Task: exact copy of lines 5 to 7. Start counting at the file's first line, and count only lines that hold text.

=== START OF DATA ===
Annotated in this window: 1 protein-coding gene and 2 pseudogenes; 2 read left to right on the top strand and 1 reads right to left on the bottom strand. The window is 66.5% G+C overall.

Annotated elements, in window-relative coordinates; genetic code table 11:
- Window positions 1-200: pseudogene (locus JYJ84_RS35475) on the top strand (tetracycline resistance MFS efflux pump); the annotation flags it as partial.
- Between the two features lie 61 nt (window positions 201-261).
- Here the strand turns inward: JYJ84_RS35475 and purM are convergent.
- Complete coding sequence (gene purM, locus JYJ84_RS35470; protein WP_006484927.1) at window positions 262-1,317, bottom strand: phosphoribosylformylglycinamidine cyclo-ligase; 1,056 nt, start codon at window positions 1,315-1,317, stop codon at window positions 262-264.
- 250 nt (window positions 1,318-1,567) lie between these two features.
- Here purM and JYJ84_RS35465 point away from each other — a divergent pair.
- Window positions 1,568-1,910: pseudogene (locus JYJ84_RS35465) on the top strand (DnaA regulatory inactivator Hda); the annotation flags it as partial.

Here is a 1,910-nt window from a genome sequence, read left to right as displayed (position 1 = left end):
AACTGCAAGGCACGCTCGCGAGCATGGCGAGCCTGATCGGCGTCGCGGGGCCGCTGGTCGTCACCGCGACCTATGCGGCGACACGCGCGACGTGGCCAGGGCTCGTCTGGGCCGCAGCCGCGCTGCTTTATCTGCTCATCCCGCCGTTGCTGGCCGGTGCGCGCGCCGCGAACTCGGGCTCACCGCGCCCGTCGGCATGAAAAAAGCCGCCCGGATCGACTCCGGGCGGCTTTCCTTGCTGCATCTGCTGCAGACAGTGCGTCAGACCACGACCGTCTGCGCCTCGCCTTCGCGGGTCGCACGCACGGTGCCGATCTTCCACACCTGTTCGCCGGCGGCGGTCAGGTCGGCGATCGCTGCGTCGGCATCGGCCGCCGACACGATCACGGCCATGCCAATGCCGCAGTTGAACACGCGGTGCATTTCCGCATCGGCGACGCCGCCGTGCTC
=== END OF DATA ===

- Here the strand turns inward: JYJ84_RS35475 and purM are convergent.
- Complete coding sequence (gene purM, locus JYJ84_RS35470; protein WP_006484927.1) at window positions 262-1,317, bottom strand: phosphoribosylformylglycinamidine cyclo-ligase; 1,056 nt, start codon at window positions 1,315-1,317, stop codon at window positions 262-264.
- 250 nt (window positions 1,318-1,567) lie between these two features.